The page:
Rabbits in Laboratories

Rabbits are frequent victims of animal experimenters because they are mild-tempered and easy to handle, confine, and breed—more than 161,000 of them are abused in U.S. laboratories every year.

Despite the availability of more modern, humane, and effective alternatives, rabbits are still tormented in the notorious Draize eye irritancy test, in which substances such as personal care products, household cleaning products, and their ingredients are applied to their eyes often causing redness, swelling, discharge, ulceration, hemorrhaging, cloudiness, or blindness.

The rabbits are killed after the experiment is over. And even though internationally accepted non-animal methods exist, in skin corrosion tests, rabbits’ backs are shaved and corrosive chemicals are applied to their raw skin and left there for up to two weeks. These chemicals often burn the skin, leading to tissue damage. Rabbits are also given no pain relief during this excruciatingly painful test, and after the test is finished, they are killed.

At Professional Laboratory and Research Services, Inc., a product testing laboratory in North Carolina, workers attached thousands of ticks onto rabbits’ shaved bodies and allowed the insects to gorge for five days. Rabbits were subjected to this painful procedure twice and were then killed, even though non-animal methods for raising ticks have been available since the mid-’90s.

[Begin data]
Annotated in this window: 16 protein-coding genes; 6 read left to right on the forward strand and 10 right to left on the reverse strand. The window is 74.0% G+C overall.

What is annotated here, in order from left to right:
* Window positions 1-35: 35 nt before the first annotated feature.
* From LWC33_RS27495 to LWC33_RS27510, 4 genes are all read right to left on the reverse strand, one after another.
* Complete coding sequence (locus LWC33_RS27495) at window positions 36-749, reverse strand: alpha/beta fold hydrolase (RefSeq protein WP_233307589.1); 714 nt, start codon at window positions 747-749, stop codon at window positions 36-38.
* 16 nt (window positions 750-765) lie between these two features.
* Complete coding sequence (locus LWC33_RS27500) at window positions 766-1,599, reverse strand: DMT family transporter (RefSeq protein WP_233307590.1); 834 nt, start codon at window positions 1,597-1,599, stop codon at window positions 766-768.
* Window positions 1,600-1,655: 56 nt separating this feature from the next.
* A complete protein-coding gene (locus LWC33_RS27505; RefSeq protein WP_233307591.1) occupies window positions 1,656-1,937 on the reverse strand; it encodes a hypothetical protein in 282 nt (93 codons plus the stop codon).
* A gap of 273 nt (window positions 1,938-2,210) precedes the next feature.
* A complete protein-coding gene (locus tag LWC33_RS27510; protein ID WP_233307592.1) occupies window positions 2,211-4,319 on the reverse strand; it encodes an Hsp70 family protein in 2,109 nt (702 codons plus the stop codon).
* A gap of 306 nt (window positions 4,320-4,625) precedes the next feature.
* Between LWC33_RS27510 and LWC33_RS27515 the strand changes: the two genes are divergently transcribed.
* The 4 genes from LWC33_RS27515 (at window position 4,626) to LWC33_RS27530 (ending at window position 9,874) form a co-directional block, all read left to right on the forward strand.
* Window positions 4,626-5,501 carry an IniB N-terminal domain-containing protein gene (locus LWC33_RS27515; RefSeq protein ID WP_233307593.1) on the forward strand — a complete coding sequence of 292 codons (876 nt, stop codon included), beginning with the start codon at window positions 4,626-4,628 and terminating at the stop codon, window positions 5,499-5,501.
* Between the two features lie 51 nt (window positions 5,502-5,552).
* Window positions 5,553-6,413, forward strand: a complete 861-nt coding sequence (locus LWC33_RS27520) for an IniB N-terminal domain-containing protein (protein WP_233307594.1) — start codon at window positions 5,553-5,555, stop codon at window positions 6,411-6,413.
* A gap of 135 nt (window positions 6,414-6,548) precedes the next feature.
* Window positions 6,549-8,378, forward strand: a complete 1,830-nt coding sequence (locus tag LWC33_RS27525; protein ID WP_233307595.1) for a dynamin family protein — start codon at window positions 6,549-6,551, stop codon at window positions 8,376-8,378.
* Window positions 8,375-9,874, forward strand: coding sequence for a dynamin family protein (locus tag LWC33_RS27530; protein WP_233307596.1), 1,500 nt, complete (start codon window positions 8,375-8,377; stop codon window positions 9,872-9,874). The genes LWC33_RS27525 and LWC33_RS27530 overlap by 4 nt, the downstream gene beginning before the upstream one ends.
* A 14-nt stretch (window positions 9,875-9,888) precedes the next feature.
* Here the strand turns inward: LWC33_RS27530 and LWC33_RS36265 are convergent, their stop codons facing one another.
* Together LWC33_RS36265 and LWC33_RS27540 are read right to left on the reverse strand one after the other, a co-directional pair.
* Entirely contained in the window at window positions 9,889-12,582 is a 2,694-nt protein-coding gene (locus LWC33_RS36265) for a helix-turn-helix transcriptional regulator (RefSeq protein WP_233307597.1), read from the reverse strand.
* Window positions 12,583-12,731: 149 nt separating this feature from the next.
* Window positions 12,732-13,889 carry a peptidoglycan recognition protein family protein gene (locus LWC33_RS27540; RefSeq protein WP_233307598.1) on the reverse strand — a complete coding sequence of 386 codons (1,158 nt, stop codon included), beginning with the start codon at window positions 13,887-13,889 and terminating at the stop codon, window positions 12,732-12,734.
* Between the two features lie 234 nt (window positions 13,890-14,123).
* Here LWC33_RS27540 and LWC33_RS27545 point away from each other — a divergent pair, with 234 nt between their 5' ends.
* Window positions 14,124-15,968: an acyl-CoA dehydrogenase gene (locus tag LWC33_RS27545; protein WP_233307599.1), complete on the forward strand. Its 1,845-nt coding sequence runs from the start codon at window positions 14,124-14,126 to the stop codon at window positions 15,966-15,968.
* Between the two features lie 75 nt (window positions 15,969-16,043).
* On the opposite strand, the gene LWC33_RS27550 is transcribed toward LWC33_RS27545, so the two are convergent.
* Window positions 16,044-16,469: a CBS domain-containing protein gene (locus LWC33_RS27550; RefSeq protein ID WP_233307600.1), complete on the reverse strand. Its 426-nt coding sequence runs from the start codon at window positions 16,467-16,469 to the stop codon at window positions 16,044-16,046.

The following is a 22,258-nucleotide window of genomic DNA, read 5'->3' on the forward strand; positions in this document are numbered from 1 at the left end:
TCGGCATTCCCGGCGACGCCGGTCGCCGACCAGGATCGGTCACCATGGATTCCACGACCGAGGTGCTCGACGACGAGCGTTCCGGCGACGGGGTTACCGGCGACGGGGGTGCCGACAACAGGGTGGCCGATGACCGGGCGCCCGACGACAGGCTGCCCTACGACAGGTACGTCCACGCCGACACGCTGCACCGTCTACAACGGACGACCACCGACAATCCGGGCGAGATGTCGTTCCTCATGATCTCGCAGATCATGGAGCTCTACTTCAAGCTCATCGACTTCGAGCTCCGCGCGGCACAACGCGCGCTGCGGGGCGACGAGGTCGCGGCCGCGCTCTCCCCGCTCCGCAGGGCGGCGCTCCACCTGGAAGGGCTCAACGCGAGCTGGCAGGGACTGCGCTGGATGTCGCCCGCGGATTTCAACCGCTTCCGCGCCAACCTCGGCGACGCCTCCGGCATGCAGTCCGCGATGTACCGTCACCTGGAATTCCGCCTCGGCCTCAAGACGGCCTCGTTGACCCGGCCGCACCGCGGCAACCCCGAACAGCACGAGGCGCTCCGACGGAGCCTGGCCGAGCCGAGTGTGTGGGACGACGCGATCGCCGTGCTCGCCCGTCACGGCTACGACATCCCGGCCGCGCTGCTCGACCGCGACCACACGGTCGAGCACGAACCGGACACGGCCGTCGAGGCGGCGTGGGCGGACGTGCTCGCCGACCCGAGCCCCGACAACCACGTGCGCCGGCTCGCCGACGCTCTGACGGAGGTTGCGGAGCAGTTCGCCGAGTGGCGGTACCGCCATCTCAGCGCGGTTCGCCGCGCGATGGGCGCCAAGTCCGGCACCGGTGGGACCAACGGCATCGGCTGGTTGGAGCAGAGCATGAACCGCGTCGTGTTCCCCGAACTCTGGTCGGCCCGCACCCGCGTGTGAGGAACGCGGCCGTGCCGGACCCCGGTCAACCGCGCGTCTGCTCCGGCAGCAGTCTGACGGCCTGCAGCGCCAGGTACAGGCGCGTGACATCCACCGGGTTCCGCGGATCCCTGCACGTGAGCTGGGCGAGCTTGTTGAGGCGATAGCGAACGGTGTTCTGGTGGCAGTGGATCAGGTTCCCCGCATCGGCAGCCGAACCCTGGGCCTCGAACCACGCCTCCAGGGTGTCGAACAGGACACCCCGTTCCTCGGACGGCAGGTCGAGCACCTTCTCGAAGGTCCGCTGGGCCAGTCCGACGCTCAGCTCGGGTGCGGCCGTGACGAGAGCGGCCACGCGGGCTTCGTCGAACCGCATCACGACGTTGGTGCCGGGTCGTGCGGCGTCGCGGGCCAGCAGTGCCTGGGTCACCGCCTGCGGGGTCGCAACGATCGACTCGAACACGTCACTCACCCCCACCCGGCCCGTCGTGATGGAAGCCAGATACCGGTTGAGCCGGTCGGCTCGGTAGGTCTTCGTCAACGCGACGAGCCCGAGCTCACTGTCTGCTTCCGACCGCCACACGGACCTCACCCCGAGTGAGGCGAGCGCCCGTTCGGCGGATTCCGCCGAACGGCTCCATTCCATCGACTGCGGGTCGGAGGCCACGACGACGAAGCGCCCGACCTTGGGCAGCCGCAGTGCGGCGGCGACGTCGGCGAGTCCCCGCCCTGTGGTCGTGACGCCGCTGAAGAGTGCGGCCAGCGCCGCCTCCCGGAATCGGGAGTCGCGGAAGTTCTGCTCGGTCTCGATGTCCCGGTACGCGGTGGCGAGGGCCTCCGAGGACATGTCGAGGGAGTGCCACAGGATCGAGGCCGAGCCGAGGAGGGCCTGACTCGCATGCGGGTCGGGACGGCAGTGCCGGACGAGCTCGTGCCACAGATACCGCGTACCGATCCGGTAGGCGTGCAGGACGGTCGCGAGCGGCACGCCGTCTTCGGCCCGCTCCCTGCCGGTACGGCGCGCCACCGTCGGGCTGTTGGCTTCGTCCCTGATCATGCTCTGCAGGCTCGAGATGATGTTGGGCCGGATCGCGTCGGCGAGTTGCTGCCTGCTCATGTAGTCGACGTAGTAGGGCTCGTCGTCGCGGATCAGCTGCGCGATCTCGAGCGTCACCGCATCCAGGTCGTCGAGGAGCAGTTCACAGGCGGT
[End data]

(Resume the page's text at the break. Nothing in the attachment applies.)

At the University of Pittsburgh, rabbits underwent a surgery designed to cause intentional trauma to their knee joints. After more than two weeks with their legs contorted in an unnatural, excruciating position, two of the animals had lost significant weight—indicating chronic pain and distress—but they were still forced to endure six more weeks of this agony.

Rabbits are also used in experiments to study cardiovascular disease, skin conditions, and spinal cord injuries. Experimenters at the University of Utah cut deep incisions into rabbits’ backs and surgically inserted implants into their spines. The surgically mutilated animals were observed for 24 weeks and then killed.

You can help stop this. Take a stand against animal testing. Sign PETA’s pledge to be cruelty-free, and only support companies and charities that do not fund or conduct cruel experiments on animals.

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 Ingrid E. Newkirk

“Almost all of us grew up eating meat, wearing leather, and going to circuses and zoos. We never considered the impact of these actions on the animals involved. For whatever reason, you are now asking the question: Why should animals have rights?” READ MORE

— Ingrid E. Newkirk, PETA President and co-author of Animalkind